Download Advisory Opinion 8-2006 PDF
Whether a receiving state can predicate acceptance to a residential program with a condition obligating the sending state to retake if the offender fails to complete the program. If this condition is acceptable, would the Commission sustain a request to remove the offender because they failed said program.
Requested by: Massachusetts
Issued on: 19-06-2006
Issued by: Don Blackburn, Executive Director & Richard L. Masters, Legal Counsel
Specifically Massachusetts asks the following:
a) Is it permissible, under Rule 3.101-2, for a receiving state to predicate acceptance of an offender into a residential program with a condition obligating the sending state to order the return or issue a warrant for the retaking, if the offender were to be terminated or self-discharged prior to completion of the program?
b) If such a conditional acceptance is deemed permissible, under Rule 3.101-2, would the Commission sustain a request by the receiving state to remove an offender, if the criteria of this special provision were met?
Rule 3.101-2 states:
(a) A sending state may request transfer of supervision of an offender who does not meet the eligibility requirements in Rule 3.101.
(b) The sending state must provide sufficient documentation to justify the requested transfer.
(c) The receiving state shall have the discretion to accept or reject the transfer of supervision in a manner consistent with the purpose of the Compact.
An application for transfer of supervision based solely on the offender participating in a treatment facility in the receiving state is clearly a discretionary transfer under Rule 3.101-2 given that the offender does not meet any of the criteria outlined in Rule 3.101 governing mandatory transfers under the compact. Rule 3.101-2 is purposefully written to provide discretion in determining if an offender’s transfer is logical. The rule provides that the receiving state “shall have the discretion to accept or reject the transfer of supervision in a manner consistent with the purpose of the compact.” As provided in Article I, the purpose of the compact is:
”. . . through means of joint and cooperative action among the compacting states: to provide the framework for the promotion of public safety and protect the rights of victims through the control and regulation of the interstate movement of offenders in the community; to provide for the effective tracking, supervision, and rehabilitation of these offenders by the sending and receiving states; and to equitably distribute the costs, benefits and obligations of the compact among the compacting states.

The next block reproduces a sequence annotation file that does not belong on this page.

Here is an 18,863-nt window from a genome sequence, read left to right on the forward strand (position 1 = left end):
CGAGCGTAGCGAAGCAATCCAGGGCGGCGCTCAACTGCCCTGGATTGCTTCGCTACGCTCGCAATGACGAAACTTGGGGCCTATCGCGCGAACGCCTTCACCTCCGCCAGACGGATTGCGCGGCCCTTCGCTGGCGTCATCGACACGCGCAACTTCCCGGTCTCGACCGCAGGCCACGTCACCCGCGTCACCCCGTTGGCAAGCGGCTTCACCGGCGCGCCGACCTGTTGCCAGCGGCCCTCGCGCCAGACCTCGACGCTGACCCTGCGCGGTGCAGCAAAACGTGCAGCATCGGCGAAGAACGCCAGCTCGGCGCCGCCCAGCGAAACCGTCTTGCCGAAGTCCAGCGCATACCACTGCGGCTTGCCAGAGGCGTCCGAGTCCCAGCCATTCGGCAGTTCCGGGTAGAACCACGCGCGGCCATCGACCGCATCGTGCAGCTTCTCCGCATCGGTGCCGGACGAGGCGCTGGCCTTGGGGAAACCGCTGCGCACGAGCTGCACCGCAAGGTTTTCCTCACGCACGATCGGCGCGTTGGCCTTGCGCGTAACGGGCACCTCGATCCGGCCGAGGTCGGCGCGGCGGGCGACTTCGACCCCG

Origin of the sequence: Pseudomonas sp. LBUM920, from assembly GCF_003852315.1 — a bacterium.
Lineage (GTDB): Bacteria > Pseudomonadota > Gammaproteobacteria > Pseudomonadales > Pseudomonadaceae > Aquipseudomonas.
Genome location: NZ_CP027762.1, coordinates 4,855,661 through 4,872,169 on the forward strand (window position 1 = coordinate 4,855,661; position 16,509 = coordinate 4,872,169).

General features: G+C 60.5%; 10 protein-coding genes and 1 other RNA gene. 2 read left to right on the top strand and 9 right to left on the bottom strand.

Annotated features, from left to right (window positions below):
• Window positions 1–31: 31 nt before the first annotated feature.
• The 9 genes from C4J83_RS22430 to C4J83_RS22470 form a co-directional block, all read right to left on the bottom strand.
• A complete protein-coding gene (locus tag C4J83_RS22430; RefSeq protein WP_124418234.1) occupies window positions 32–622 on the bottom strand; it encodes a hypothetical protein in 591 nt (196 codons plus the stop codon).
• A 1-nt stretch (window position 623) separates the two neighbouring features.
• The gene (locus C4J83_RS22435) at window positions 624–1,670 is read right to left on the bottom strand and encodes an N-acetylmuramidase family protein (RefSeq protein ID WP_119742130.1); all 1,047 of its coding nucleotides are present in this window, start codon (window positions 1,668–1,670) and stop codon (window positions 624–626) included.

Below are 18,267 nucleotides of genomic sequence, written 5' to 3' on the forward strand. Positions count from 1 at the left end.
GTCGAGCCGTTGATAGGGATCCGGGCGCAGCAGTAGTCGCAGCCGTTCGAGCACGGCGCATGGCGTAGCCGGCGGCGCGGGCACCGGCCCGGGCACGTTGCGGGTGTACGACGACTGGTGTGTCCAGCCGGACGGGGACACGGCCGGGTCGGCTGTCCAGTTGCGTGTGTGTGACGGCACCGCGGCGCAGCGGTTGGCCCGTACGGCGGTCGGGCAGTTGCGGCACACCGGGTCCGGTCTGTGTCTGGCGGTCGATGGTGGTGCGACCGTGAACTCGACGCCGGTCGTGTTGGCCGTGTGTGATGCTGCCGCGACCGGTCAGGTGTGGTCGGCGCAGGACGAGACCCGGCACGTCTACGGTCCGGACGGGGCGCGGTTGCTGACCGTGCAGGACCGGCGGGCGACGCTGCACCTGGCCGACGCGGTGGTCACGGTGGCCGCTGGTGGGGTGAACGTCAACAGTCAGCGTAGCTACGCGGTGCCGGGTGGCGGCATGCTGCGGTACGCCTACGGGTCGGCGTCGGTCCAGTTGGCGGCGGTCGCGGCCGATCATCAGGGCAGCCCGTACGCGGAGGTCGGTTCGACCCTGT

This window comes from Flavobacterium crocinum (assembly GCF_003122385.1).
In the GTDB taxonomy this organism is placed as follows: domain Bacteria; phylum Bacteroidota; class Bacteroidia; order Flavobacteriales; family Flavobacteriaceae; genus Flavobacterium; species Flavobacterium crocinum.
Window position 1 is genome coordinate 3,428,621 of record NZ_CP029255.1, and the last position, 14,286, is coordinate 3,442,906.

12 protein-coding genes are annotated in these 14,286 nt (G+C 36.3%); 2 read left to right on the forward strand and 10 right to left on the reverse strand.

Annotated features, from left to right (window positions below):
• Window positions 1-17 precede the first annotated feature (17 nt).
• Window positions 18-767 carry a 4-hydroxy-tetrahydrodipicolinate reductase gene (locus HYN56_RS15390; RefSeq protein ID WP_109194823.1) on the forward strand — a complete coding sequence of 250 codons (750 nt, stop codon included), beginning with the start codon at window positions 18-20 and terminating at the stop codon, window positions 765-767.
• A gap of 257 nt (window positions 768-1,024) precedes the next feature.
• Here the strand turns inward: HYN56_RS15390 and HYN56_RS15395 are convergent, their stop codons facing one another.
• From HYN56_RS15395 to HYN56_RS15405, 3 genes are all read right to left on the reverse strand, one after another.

Based on the above, it is clear that the compact seeks to facilitate the movement of offenders where they are more likely to be successfully rehabilitated, as long as both victims and the other members of the community are adequately protected. However, concern exists when states accept offenders into treatment facilities with no other known resources in their state such as family or employment. An offender could potentially be on a path to failure if he or she is released from the program in a receiving state where these resources do not exist, but may exist back in the sending state. In such cases, it is generally the sending state’s intent for the offender to return to the sending state after completing the treatment program where support mechanisms are available.
Essentially, Massachusetts seeks to add a condition to the acceptance of a discretionary transfer for treatment requiring the sending state to retake the offender if he or she fails the program in the receiving state.
Rule 4.1032 regarding conditions states:
a) At the time of acceptance or during the term of supervision, the compact administrator or supervising authority in the receiving state may impose a special condition on an offender transferred under the interstate compact if the special condition would have been imposed on the offender if sentence had been imposed in the receiving state.
b) A receiving state shall notify a sending state that it intends to impose or has imposed a special condition on the offender, the nature of the special condition, and the purpose.
This rule requires that under both the mandatory transfer criteria of Rule 3.101 and discretionary transfers under Rule 3.101-2 that the receiving state first investigate a transfer request based on the compact criteria. After this occurs, at the time of acceptance, or during supervision, they may then add conditions consistent with what they would impose on an in-state offender.